We all got into my carriage and drove to the father's who gave him an excellent reception, and then presented him to his wife, who was already friendly disposed towards him.

I was pleasantly surprised when this good and sensible man introduced me to his wife as his cousin, the Chevalier de Seingalt, who had taken such care of their daughter. The good wife and good mother, her husband's worthy partner, stretched out her hand to me, and all my trouble was over.

My new cousin immediately sent an express messenger to his sister, telling her that he and his wife, his future son-in-law, Madame Audibert, and a cousin she had not met before, would come and dine with her on the following day. This done he invited us, and Madame Audibert said that she would escort us. She told him that I had another niece with me, of whom his daughter was very fond, and would be delighted to see again. The worthy man was overjoyed to be able to increase his daughter's happiness.

I, too, was pleased with Madame Audibert's tact and thoughtfulness; and as making Marcoline happy was to make me happy also, I expressed my gratitude to her in very warm terms.

I took the young Genoese to the play, to Marcoline's delight, for she would have liked the French very much if she could have understood them. We had an excellent supper together, in the course of which I told Marcoline of the pleasure which awaited her on the morrow. I thought she would have gone wild with joy.

The next day we were at Madame Audibert's as punctually as Achilles on the field of battle. The lady spoke Italian well, and was charmed with Marcoline, reproaching me for not having introduced her before. At eleven we got to St. Louis, and my eyes were charmed with the dramatic situation. My late niece had an air of dignity which became her to admiration, and received her future husband with great graciousness; and then, after thanking me with a pleasant smile for introducing him to her father, she passed from dignity to gaiety, and gave her sweetheart a hundred kisses.

The dinner was delicious, and passed off merrily; but I alone preserved a tender melancholy, though I laughed to myself when they asked me why I was sad. I was thought to be sad because I did not talk in my usual vivacious manner, but far from being really sad that was one of the happiest moments of my life. My whole being was absorbed in the calm delight which follows a good action. I was the author of the comedy which promised such a happy ending. I was pleased with the thought that my influence in the world was more for good than for ill, and though I was not born a king yet I contrived to make many people happy. Everyone at table was indebted to me for some part of their happiness, and the father, the mother, and the betrothed pair wholly so. This thought made me feel a peaceful calm which I could only enjoy in silence.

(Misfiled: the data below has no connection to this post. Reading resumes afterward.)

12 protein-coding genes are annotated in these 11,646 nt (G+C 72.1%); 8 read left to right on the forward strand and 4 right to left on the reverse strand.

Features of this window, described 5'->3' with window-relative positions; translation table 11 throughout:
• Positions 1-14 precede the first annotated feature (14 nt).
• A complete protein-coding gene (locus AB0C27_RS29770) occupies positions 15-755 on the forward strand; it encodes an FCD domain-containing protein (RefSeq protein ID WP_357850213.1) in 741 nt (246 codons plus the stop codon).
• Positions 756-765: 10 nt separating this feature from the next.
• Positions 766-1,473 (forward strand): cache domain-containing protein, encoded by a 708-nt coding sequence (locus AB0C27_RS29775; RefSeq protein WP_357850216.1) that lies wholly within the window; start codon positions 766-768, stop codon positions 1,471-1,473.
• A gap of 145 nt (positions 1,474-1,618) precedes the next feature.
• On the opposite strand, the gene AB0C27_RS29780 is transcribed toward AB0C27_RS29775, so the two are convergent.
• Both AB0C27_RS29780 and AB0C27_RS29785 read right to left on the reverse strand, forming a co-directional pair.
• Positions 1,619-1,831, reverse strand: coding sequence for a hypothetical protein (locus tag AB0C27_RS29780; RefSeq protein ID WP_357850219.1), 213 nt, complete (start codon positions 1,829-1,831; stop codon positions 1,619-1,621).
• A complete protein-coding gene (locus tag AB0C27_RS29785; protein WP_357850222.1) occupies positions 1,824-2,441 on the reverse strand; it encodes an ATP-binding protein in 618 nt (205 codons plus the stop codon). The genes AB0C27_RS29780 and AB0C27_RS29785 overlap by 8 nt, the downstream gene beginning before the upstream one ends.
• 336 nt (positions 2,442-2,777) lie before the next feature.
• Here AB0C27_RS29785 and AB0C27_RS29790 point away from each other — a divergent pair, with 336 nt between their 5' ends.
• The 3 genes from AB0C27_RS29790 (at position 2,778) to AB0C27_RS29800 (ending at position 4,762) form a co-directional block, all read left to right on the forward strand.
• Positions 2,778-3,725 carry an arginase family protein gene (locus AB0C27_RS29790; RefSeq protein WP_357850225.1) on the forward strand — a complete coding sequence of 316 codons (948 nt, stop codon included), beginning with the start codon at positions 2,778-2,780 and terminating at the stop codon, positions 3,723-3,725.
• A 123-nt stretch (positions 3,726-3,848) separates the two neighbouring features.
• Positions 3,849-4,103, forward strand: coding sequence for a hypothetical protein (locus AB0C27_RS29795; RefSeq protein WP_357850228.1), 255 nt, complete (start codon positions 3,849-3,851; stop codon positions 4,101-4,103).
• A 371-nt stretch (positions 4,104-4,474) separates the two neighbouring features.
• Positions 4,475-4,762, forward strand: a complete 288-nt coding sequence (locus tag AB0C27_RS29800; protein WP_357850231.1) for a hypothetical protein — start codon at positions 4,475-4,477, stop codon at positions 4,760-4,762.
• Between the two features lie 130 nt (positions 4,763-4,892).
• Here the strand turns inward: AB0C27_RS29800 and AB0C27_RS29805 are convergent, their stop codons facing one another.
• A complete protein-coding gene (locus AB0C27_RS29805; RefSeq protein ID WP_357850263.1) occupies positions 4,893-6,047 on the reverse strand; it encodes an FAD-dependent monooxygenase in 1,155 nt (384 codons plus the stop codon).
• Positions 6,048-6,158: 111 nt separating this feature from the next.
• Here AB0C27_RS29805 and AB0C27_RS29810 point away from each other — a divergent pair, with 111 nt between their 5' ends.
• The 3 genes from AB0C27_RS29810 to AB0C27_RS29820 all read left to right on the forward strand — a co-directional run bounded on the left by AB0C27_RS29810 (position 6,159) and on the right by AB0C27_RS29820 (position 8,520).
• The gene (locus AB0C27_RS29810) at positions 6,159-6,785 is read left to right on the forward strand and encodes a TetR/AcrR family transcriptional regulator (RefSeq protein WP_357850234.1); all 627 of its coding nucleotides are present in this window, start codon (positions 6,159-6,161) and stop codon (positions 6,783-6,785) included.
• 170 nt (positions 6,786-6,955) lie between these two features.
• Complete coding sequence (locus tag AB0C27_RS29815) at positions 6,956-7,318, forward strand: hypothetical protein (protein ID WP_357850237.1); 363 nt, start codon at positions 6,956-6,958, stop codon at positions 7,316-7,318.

Mdlle. Crosin returned to Marseilles with her father, her mother, and her future husband, whom the father wished to take up his abode with them. I went back with Madame Audibert, who made me promise to bring the delightful Marcoline to sup with her.

The marriage depended on the receipt of a letter from the young man's father, in answer to one from my niece's father. It will be taken for granted that we were all asked to the wedding, and Marcoline's affection for me increased every day.

When we went to sup with Madame Audibert we found a rich and witty young wine merchant at her house. He sat beside Marcoline, who entertained him with her sallies; and as the young man could speak Italian, and even the Venetian dialect (for he had spent a year at Venice), he was much impressed by the charms of my new niece.

I have always been jealous of my mistresses; but when a rival promises to marry them and give them a good establishment, jealousy gives way to a more generous feeling. For the moment I satisfied myself by asking Madame Audibert who he was, and I was delighted to hear that he had an excellent reputation, a hundred thousand crowns, a large business, and complete independence.

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